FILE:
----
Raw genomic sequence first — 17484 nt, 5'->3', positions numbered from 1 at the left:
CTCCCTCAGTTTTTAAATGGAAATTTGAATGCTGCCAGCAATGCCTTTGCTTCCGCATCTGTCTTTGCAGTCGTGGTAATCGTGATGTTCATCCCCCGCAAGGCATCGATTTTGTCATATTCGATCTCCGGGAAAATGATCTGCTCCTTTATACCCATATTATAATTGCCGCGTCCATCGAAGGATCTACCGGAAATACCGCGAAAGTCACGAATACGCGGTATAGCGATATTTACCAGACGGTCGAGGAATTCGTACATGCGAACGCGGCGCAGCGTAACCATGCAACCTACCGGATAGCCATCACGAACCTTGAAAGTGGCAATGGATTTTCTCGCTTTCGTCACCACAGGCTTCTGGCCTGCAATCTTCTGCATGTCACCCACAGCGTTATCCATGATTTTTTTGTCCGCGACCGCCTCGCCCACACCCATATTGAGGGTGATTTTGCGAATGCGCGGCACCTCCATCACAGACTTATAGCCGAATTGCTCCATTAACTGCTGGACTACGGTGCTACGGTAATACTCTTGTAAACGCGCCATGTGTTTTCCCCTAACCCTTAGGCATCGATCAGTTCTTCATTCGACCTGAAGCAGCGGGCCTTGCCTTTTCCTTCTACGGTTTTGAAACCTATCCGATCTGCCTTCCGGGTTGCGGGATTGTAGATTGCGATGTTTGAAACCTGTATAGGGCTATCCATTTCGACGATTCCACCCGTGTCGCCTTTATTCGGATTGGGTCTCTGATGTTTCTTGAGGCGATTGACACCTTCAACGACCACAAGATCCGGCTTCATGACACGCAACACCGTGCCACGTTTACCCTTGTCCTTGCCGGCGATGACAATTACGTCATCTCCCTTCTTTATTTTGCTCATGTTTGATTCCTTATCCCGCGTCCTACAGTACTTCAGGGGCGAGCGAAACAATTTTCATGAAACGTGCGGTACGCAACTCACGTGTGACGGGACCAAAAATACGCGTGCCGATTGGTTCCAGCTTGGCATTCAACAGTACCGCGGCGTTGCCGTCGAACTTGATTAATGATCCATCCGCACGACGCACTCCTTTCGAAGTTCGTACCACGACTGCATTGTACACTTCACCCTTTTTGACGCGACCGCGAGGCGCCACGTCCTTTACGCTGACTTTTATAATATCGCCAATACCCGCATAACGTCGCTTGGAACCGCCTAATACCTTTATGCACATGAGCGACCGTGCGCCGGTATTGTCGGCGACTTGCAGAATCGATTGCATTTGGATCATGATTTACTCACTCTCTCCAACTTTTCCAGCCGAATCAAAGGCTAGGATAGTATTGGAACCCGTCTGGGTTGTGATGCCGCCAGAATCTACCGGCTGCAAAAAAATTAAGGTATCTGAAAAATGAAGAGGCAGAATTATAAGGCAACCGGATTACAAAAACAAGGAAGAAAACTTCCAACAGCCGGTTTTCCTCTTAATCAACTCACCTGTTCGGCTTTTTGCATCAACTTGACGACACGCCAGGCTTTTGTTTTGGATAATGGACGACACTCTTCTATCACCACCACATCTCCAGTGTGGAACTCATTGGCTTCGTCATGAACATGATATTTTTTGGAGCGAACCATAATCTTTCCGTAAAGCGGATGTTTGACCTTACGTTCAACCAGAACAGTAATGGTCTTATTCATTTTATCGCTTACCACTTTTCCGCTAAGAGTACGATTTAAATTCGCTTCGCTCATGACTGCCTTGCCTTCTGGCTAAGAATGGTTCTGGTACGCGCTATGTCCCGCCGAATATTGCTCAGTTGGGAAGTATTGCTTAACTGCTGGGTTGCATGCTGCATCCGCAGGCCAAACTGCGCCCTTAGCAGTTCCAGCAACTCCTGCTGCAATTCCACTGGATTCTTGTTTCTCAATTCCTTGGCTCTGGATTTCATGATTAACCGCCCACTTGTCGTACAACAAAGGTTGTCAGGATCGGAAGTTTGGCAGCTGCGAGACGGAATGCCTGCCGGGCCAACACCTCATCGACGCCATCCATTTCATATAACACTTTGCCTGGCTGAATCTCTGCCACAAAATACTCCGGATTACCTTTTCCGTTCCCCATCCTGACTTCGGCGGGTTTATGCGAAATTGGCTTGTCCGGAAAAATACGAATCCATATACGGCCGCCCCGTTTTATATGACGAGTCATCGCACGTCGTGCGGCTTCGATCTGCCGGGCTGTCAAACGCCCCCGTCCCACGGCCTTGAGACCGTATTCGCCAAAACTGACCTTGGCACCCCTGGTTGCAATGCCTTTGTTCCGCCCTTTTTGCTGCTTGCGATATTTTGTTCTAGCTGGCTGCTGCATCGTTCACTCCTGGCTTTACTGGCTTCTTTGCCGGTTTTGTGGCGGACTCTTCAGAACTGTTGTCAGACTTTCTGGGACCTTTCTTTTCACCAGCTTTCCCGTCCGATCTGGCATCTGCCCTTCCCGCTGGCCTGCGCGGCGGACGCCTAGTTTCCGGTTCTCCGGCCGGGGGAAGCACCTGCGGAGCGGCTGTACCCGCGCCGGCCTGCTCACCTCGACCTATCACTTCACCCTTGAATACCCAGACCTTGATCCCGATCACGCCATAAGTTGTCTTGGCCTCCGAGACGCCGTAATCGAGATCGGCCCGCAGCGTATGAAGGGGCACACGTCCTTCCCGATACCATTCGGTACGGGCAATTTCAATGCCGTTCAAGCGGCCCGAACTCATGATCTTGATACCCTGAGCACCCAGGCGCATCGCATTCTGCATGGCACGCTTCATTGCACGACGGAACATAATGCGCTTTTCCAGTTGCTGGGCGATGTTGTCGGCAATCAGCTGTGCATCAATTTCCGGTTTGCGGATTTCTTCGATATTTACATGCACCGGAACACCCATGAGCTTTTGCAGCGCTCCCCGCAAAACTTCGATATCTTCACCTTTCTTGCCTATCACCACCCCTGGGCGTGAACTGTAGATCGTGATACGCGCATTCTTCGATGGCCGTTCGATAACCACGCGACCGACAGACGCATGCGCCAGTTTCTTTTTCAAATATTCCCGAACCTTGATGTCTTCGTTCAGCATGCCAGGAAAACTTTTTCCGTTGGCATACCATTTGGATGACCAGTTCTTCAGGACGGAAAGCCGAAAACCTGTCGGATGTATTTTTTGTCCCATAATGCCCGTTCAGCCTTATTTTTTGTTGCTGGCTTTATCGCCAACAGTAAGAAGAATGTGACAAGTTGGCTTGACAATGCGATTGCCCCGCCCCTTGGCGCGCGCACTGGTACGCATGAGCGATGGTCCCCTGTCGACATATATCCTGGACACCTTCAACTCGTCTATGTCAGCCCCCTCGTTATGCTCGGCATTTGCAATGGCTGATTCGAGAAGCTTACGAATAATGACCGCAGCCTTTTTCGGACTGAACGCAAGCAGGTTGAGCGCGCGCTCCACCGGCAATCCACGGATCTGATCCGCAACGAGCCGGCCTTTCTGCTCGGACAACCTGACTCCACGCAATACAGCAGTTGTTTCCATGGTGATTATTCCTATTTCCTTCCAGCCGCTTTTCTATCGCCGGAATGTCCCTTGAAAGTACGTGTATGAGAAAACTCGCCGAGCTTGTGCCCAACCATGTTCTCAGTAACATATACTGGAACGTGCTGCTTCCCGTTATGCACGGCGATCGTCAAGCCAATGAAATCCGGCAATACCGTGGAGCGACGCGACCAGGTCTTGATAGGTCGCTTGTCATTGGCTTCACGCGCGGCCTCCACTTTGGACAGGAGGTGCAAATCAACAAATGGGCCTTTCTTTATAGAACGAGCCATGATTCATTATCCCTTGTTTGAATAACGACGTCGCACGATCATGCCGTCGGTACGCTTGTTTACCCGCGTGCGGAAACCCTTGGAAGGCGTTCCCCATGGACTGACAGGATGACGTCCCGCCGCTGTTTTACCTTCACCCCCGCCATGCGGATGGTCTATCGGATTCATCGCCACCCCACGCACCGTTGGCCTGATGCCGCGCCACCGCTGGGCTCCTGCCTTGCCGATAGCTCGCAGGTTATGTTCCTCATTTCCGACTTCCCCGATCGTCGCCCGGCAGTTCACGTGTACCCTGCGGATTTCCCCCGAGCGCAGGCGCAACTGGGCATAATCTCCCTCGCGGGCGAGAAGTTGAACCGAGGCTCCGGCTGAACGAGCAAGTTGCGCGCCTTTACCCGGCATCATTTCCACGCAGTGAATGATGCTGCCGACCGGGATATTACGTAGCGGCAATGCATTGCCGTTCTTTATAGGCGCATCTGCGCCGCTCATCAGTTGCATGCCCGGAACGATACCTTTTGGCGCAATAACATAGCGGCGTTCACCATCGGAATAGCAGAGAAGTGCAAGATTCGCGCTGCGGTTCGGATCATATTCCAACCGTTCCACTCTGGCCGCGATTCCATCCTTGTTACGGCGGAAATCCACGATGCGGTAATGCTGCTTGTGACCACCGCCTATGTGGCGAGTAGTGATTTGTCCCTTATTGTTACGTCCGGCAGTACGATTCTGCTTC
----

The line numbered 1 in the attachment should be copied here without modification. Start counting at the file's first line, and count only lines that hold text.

Raw genomic sequence first — 17484 nt, 5'->3', positions numbered from 1 at the left: